How many needs are there in only your community, much less in the wider world? We see needs every day which someone should address. Yet, only a few needs in our lifetimes connect with our life trajectory in such a way that we are captured by them. These needs turn into challenges which we can’t ignore. We know deep in our souls this ministry is ours to do; our cause or mission to pursue. Why do some needs become challenges which turn into callings? They are likely consistent with your life trajectory. You can look back and see how you were prepared (uniquely so) for meeting this challenge.

Calls On Your Greatest Gift Mix
This is why ministers need sufficient self-awareness. Most clergy have multiple gifts and assets in their tool boxes, equipping them to serve in many ways in God’s vineyard. But which gifts are your finest to lay before your Lord? Passionate pastors are living out of their greatest gifts, using them to meet the need inherent in the challenge before them. They have discovered a ministry context which needs their unique gift mix in order to advance the mission. When serving from one’s greatest gift mix, energy flows. The pastor is “in the zone.” He feels like he’s riding a spiritual wave which helps the church move ahead.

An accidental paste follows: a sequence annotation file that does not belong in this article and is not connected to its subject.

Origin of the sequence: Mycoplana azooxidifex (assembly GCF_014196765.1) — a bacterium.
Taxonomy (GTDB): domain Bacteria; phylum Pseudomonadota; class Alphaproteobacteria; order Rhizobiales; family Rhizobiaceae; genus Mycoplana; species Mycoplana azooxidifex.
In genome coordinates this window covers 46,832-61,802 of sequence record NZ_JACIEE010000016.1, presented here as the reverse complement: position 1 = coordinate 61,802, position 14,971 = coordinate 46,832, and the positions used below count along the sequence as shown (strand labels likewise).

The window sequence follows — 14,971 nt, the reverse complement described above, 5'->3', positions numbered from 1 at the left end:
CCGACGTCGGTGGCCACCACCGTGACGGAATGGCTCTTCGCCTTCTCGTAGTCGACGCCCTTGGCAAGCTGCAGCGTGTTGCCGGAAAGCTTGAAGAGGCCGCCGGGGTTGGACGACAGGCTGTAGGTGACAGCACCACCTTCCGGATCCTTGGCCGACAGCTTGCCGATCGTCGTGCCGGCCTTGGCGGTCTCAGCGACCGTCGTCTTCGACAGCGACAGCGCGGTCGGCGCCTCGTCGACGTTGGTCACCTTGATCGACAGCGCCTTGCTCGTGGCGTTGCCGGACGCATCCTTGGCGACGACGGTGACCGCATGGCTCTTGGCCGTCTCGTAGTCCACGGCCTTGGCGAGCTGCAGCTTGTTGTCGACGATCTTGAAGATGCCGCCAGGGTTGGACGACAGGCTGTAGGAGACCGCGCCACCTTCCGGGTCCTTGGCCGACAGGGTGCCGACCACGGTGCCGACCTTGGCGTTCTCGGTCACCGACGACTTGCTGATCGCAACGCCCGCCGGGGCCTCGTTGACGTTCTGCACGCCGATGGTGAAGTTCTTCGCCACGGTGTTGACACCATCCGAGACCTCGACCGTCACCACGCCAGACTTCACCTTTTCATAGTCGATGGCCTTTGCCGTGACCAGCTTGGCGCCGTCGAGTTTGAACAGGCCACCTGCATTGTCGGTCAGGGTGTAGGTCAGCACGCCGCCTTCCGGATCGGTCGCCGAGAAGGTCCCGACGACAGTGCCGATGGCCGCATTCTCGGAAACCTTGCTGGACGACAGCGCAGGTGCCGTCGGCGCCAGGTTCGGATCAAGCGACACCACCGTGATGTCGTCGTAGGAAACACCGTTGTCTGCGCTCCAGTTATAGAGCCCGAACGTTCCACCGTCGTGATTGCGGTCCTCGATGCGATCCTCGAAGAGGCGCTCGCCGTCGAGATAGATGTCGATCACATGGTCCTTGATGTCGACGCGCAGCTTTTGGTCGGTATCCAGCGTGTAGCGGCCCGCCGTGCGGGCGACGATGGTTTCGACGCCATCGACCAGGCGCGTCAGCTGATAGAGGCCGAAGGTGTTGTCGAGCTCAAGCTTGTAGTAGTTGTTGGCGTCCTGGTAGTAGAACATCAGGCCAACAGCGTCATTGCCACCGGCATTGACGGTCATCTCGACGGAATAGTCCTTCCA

Marked By Joy
Many days for the passionate pastor are infused with joy. This pastor finds moments of bliss wherein she thinks, “I didn’t expect it to be this good.” Rather than pat herself on the back, she raises her eyes and breathes a prayer of gratitude to God. In these moments and on those days, she’s amazed that a church would pay her to do this. The personal satisfaction she finds in passionate ministry seems payment enough (not suggesting a loss of paycheck here). This is the awareness that one rather be right here, right now, with these people, doing this ministry…than anywhere else in the world. She knows that if life ended now, and she looked back on this, she would say, “That was a life well lived.”

Fire in the belly. Passionate pastoral ministry. May we cultivate the soil of our lives so that passionate pastoral ministry can grow, thrive, and flourish!

Mark Tidsowrth
President, Pinnacle Leadership Associates